In works such as in the Zulu series she says she was looking to discover who she would have been had she been born black. “How would I look? How would I present myself ? That preoccupation had some very problematic ingredients.
“The images were truly startling on many levels and I don’t think I understood it.”
For Vári those works were less about representing blackness and more to do with unpacking the politics of whiteness.
“I wanted to invent a me that was more African than I felt. As Kendell (Geers) said in a piece long ago: every time he tells someone he is African he feels like he is lying. I feel the same.
Those works were a clumsy way of finding that identity.”

The strong backlash against Vári and Breitz’s “clumsy” attempts to reconfigure their identity in the face of a new political dispensation, which had compelled their work, had a dramatic effect on their art. Breitz, who was living in New York, ceased making work that engaged with South African issues, choosing to rather embrace a visual language that exploited the universal lexicon of American popular culture. This was obviously also compelled by the new environment in which she was now established.
“It was not a conscious or strategic decision; I was no longer connected to South Africa in the same way and felt that I could no longer authentically voice South African issues. I became interested in exploring trans-national forms of language as these impact on all urban contexts at large.”

For Vári, who was “mute with shock” when the debate took hold, it prompted a long period of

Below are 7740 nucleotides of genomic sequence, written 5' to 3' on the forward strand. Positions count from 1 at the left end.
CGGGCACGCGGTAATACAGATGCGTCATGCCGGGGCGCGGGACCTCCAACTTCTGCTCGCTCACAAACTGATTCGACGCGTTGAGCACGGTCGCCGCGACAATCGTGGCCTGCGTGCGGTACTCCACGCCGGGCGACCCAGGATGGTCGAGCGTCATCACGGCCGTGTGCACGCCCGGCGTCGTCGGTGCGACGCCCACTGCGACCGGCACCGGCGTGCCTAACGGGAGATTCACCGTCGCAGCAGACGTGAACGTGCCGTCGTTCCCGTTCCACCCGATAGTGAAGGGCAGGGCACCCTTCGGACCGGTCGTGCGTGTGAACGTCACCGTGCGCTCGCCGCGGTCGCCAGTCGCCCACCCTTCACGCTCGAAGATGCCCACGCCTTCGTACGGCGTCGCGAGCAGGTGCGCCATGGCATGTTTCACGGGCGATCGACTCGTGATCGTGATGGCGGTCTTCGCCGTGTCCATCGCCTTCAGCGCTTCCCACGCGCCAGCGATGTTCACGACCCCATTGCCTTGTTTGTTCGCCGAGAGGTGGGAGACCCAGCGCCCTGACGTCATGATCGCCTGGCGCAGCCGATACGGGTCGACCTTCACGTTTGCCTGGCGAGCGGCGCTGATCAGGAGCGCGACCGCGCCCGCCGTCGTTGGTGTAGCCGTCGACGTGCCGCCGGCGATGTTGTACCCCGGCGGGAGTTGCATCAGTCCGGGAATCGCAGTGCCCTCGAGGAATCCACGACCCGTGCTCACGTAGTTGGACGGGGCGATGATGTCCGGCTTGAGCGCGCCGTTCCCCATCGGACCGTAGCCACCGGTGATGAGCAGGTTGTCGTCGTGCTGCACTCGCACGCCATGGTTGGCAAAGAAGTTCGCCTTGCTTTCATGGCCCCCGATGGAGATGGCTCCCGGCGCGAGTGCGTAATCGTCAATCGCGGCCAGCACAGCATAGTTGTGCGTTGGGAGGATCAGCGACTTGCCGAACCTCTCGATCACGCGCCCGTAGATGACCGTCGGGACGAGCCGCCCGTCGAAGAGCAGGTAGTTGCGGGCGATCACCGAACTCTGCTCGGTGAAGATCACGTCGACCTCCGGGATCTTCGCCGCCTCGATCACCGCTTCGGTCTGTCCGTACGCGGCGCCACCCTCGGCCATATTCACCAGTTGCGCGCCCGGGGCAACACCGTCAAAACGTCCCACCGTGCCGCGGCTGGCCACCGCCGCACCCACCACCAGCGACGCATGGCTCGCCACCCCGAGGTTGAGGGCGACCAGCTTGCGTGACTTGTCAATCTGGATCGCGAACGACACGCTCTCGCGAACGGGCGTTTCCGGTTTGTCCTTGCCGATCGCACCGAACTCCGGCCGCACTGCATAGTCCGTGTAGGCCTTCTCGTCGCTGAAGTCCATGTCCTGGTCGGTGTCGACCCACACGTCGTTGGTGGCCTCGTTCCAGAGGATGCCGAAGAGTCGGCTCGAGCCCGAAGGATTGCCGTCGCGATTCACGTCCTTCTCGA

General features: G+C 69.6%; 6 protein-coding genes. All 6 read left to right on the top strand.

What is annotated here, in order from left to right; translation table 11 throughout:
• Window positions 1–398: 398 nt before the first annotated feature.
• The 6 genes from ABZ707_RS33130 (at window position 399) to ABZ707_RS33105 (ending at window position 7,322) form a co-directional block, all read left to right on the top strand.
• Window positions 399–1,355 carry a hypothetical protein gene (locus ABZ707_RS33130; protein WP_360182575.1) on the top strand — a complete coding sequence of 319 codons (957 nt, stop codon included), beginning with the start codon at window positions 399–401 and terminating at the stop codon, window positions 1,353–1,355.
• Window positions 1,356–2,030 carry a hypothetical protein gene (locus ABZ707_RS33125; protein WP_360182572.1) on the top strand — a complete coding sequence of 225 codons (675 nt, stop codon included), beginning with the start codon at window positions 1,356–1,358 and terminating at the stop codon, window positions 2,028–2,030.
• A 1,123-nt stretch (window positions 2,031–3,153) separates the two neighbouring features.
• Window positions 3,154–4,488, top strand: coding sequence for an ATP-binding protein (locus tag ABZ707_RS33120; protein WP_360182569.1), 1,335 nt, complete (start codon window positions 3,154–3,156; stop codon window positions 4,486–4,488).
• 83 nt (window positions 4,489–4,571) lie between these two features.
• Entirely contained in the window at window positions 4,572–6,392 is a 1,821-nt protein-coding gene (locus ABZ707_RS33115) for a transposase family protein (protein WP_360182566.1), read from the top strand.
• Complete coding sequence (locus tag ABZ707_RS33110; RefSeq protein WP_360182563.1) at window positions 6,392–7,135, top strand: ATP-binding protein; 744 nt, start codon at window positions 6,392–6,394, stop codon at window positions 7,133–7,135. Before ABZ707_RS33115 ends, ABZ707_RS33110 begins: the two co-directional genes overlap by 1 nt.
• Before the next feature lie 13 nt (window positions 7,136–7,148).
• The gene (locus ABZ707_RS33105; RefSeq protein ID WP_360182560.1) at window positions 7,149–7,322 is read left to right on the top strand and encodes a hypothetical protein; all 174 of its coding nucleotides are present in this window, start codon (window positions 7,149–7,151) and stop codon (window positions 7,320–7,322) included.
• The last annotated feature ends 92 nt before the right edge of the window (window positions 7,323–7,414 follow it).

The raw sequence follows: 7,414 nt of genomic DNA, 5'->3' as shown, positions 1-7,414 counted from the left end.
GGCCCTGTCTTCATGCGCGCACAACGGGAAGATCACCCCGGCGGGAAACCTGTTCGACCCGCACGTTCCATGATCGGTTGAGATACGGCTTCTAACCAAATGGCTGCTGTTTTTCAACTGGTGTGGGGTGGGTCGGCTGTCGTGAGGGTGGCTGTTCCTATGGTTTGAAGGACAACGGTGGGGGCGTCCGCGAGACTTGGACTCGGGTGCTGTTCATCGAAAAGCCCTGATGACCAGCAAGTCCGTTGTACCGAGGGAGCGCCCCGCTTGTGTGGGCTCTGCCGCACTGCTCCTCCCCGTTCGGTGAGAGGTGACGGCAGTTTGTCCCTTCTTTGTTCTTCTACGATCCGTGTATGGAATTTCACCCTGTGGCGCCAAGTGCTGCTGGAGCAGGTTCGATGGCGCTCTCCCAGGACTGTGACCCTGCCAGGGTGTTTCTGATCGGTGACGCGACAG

self-reflection. “I found it terribly distressing to be so misunderstood.”
Vári’s Zulu series and other related works were never exhibited again. But what Vári regrets the most is the impact that the debate had on the art community. At first she found the backlash by mostly white academics (as documented in Grey Areas) against Enwezor’s comments to be “overly anxious and neurotic” as they fought the notion that they were inherently racist. Vári believes that this level of neurosis became internalised and led to a form of self-censorship.
“Sadly I think art practice in South Africa responded by becoming much more careful and it resulted in swathes of politically correct art that I just found anodyne.
“It hamstrung certain enquiries that were under way and that could have developed into something much more sophisticated and interesting.”

The status quo of this debate will be the focus of an issue of the Critical Arts journal, which is edited by Leora Faber, an artist and academic who heads the Research Centre for Visual Identities in Art and Design at the University of Johannesburg. In her editorial Faber also notes the shifts in art practice that the representation debate had.
“These debates could, arguably, be said to have led to a position where, over the past decade, certain artists (such as Berni Searle, Tracey Rose, Minnette Vári, Senzeni Marasela, Claudette Schreuders, Jean Brundrit, Penny Siopis and Steven Cohen, to name but a few), have turned to the use of their own bodies as subject, and towards the articulation of more personal concerns, perhaps feeling that it was more comfortable to image and ‘speak for’ themselves.”

While Faber seems to be of the opinion that this shift did in fact lead to a rich discourse that allowed the personal to articulate broader political stances, she also has observed that a new generation of artists such as Lawrence Lemaoana, Athi-Patra Ruga and Mary Sibande have found new ways to engage with issues of representation in a manner that exudes “playfulness, humour or ‘fun’; it is almost as if the weight of the Grey Areas debate has been lifted from this generation, allowing for a new sense of artistic freedom, which is being realised through critical use of play.”

Of course, one could argue that Breitz and Vári’s contentious works were also playful in nature, as they, too, are tongue-in-cheek engagements with racial identity. Perhaps it was the politically fraught climate when the works were conceived that shaped their reception. On the day of In Context’s large public opening, Malcolm Purkey, artistic director at the Market Theatre, studied Breitz’s Ghost series closely. “How could these works
have been contentious?” he roared with laughter. – published in The Sunday Independent, June 20, 2010